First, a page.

This blog is about the story of my family here in America. We arrived in the 1630s as Puritans, and became the common folk of the New World.

Beginning to record your own family's genealogy

The first place to begin creating a record of your own family's genealogy is yourself. You begin by writing a "pedigree" - yes, that's what's called, just like for a dog. The information that you will need to write down is your name and when and where you were born. And then you go to your parents, same information, then your grandparents. This is actually a surprising amount of information! And you can get this either directly from the source, or if your parents or grandparents are not alive, from someone who knew them - that's you!

Keep in mind that traditionally women change their last name when they marry, so you will be recording many surnames. Oddly enough, many people wonder why everyone in my genealogy isn't named "Hall". Seems a silly question to me, but people ask it. Get into the habit of referring to people by their full names, not "grandma" or "Aunt Edna". I record women's names by their maiden name. The woman in the picture, labeled "Mrs. Effie Harrington" is Effie Lyman in my records.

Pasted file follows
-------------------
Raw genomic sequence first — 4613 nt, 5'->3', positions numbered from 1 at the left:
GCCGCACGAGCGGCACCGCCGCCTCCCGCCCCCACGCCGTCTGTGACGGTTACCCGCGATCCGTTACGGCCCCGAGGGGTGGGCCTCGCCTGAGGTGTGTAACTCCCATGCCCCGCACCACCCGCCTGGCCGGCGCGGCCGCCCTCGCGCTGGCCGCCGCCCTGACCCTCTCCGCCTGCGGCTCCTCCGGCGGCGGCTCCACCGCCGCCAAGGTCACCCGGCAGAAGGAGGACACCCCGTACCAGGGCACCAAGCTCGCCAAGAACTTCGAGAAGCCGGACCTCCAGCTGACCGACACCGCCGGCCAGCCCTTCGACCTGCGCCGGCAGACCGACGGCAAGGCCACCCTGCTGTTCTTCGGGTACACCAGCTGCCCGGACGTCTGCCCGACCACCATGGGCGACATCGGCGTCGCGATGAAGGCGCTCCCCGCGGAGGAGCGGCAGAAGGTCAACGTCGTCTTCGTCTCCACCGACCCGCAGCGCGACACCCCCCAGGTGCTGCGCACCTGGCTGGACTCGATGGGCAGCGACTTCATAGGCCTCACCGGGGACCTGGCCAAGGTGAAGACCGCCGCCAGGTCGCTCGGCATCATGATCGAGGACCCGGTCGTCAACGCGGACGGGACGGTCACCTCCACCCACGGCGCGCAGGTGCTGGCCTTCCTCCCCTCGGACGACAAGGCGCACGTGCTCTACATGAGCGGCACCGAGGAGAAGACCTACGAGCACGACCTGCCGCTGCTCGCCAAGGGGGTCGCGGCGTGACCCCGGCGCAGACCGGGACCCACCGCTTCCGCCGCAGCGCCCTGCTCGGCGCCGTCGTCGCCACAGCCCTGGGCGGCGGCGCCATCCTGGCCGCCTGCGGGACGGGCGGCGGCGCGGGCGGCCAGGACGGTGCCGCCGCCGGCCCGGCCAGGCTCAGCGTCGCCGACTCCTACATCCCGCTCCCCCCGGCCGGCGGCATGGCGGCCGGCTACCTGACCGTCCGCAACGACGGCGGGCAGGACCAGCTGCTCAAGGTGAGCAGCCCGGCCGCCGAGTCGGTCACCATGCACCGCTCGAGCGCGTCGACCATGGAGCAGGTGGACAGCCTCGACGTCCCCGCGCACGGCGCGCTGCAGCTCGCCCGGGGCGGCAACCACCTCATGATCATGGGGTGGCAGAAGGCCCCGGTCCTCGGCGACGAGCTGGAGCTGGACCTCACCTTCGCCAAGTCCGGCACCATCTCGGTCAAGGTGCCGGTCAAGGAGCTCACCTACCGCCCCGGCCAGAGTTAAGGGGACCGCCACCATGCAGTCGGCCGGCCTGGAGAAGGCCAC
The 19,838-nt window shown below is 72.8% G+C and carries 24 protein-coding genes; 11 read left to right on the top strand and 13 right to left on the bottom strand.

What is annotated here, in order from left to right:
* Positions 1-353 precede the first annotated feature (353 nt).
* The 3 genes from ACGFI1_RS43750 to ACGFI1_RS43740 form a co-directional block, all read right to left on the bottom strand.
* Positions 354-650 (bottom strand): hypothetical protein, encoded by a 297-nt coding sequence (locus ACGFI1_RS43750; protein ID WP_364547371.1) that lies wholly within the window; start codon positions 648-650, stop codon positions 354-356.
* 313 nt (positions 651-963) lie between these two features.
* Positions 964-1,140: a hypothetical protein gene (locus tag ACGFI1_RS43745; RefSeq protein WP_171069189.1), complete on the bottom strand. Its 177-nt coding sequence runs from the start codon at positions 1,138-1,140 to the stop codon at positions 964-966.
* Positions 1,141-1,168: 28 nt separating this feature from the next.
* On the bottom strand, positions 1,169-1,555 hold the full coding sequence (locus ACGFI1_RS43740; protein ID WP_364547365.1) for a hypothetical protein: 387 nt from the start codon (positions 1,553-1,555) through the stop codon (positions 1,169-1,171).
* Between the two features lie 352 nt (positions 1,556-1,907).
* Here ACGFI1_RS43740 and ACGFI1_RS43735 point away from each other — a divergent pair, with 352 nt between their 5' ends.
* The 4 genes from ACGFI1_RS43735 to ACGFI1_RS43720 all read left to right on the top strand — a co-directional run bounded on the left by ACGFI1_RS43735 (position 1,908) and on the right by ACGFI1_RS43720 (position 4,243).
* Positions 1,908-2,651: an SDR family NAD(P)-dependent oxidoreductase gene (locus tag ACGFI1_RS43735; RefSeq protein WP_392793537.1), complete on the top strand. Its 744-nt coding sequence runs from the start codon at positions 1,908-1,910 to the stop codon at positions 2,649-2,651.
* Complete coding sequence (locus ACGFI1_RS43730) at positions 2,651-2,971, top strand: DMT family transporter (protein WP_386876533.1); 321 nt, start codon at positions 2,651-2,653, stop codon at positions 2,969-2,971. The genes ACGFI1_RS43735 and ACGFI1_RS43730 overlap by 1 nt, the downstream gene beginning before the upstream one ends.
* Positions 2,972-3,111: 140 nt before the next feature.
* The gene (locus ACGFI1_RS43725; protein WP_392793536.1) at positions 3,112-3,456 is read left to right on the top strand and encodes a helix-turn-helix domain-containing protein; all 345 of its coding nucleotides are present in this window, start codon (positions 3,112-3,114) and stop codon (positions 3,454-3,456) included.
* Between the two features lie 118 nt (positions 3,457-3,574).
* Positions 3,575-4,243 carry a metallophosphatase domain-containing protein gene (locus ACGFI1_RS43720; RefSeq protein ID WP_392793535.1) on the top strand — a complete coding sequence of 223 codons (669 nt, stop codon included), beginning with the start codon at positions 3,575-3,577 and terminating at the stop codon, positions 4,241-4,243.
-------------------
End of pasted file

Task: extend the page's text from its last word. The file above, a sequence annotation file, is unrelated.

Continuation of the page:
Don't neglect siblings, aunts and uncles, cousins, even "in-laws", they are all part of the puzzle. I am especially happy when I find a photo of a member of my family, and remember that people have been sharing photos with their distant relations, and in-laws, for over 100 years. That photo you want may show up in the possession of a distant cousin. It has happened for me several times and it is pure joy.

If you are descended from royalty, chances are that would have already known that. You probably aren't, most of us are common folk. And that family story about "the guy who fought with George Washington" may or may not be true. That's no place to start. Start with your own pedigree. You'll get there.
Post a Comment